9. My 83 year old grandmother just finished and printed her memoirs. She's kept journals all her life, and for me, at the bottom end of her grandchildren, it was such a blessing to read! Every piece of her story, from her birth, journey to Arizona from Oklahoma during the depression, meeting my grandfather, falling in love, having babies and then grandchildren was so huge, it may not mean a whole lot to anyone else, but I laughed and cried my way through the entire thing. It's even got me thinking about writing my own someday.

    I guess what I'm saying is do it, your future grandchildren will love you for it,

  10. I think that trying to write at all - just doing it and finding your characters and story line along the way - is the best way to start.

    You could start with a few short stories and see if you fall in love with any one character or story to make it longer. I wish that I had literary flare.

  11. Yes, writing...how do you start? I have wanted to write a book for so long now, but never seem to be able to start. Or if I do, I don't get far. I have also tried writing my life story...but at 31 it can't be that long, right? Good luck! I agree with the other comments, just start writing!

  12. at the risk of telling you exactly what you want to hear, i do know just how you feel. I, too, long to write. Long to tell a story that's worth reading. I have been a book lover my whole life, and that feeling of thanks when I turn the page and can so clearly identify with what the writer means is something I would love to give someone else.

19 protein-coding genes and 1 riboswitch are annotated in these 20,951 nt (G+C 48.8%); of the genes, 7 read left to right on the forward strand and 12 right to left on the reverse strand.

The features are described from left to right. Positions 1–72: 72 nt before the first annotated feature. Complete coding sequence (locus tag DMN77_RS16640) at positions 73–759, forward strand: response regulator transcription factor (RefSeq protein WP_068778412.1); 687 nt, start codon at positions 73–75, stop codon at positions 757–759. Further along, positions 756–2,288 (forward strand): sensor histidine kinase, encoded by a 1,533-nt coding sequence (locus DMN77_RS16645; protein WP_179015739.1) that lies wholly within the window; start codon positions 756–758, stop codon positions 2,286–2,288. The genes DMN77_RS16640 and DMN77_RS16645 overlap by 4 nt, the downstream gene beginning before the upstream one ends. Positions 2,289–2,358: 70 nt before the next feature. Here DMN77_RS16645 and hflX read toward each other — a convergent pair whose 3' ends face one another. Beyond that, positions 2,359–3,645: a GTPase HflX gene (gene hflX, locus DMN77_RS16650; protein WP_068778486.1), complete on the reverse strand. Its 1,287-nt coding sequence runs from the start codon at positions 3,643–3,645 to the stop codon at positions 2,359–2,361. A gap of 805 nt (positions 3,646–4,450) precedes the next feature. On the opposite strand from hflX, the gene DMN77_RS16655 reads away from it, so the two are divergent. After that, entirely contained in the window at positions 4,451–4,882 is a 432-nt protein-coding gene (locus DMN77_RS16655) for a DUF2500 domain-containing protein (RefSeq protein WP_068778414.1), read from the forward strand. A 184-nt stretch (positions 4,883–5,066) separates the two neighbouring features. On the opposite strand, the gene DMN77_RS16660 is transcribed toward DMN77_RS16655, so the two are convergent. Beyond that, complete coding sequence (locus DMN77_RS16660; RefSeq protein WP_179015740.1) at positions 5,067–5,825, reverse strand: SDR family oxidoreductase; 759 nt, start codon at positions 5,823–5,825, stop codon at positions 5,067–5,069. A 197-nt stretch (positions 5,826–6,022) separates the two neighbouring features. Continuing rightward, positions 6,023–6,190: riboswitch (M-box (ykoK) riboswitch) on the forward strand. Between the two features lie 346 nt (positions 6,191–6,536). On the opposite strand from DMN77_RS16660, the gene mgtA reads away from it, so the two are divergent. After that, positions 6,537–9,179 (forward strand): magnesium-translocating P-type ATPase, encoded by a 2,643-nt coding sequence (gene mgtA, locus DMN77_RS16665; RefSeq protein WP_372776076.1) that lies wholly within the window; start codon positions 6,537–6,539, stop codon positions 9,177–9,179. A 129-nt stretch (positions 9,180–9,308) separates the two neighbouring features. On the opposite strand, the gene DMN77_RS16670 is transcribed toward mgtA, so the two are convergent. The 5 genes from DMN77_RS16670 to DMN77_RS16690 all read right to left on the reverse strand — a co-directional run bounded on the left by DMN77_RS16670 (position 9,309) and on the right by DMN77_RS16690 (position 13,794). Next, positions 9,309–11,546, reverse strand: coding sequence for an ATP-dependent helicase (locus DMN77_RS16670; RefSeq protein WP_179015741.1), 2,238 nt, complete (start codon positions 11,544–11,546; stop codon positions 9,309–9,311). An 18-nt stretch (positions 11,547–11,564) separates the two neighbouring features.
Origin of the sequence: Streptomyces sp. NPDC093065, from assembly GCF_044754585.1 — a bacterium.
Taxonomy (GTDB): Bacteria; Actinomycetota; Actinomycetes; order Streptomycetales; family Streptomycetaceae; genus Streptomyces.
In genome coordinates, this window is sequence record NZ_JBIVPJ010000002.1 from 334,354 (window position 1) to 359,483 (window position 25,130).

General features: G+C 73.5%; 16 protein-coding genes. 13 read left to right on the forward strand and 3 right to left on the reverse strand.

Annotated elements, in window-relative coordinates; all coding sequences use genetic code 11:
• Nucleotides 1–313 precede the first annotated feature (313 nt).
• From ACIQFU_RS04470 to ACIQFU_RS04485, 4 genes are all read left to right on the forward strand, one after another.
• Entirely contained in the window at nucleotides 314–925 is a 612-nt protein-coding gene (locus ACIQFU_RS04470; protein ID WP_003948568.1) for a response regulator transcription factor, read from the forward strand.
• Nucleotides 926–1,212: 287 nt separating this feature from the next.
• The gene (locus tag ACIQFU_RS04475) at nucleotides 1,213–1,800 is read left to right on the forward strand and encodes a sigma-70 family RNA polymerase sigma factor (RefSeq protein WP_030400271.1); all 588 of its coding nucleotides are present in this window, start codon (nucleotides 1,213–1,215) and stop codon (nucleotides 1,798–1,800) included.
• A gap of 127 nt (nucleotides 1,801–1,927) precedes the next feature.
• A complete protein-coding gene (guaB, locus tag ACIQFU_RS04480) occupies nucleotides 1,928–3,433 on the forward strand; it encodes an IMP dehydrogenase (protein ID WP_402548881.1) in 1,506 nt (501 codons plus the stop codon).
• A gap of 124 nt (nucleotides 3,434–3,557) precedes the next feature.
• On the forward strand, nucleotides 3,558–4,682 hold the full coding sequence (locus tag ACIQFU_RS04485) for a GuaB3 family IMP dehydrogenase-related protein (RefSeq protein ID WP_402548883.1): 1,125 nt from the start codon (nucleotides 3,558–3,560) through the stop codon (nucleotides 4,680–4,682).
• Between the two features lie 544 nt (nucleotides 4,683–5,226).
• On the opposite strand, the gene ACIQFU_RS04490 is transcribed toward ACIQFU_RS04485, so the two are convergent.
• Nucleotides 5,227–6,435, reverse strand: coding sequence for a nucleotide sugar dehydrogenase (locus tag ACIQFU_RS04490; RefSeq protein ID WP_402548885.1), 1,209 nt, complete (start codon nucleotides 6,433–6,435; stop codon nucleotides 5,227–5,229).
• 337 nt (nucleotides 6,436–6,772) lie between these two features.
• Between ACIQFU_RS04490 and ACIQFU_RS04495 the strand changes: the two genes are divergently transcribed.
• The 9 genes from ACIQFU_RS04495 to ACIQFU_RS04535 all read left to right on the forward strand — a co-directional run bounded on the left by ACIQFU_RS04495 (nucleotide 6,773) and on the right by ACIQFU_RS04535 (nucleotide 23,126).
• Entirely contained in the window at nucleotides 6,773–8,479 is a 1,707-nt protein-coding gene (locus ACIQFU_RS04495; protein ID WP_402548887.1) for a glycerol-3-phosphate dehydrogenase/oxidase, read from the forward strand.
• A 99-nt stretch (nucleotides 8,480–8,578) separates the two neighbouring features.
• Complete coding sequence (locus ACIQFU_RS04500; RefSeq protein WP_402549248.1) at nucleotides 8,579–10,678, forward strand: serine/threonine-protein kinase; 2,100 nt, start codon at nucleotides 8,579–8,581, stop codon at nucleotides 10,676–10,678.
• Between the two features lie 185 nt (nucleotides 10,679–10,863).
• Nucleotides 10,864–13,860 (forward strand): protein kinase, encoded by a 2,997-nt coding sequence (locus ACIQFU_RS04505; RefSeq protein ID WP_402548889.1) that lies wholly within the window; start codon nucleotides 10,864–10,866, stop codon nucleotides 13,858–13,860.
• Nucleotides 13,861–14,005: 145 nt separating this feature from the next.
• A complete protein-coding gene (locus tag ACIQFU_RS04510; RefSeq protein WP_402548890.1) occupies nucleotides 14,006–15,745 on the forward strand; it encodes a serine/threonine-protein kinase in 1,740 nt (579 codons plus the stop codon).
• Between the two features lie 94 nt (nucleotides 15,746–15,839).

Lately though, I've been doubting myself. Doubting my ability to tell a story, my ability to write anything worth reading. I stare at a blank computer screen with nothing to say. You have to start somewhere, and my best college professor always used to tell us to just start. Just write. Write your stream of consciousness until it starts to make sense.

    Thanks for writing this -- it's made my mind start swirling with ideas :)

  13. @adriane, that is amazing. what a gift she's given everyone.

    @sophie, yes! we need to just start, eh?!

  14. (Holy novel, I'm so sorry...)I'm no expert. But, an aspiring writer like you? YES! Something I've learned is that it's the little things that determine the greatness. It's the everydays of setting a certain amount of time aside every day for writing, honing the craft, reading books about writing, getting involved with other writers...because as much as we'd like to think that people just sit down and BAM, write a book, it just doesn't happen that way most of the time. Well, the books that change you, anyway. It's stinkin' hard work. It's a craft. It's a love/hate relationship.

    BUT, it's like anything else, if you're willing to pay the price, if you want it bad enough to make it happen, YOU'LL DO IT!

    There's times and seasons for everything, though. I guess it's all about having realistic expectations. I'm 32 with 5 kids, like you. Sometimes life has to come first. It might take longer to write, but it CAN be done. What would a book mean if you sacrificed your family for it, right? Not so great.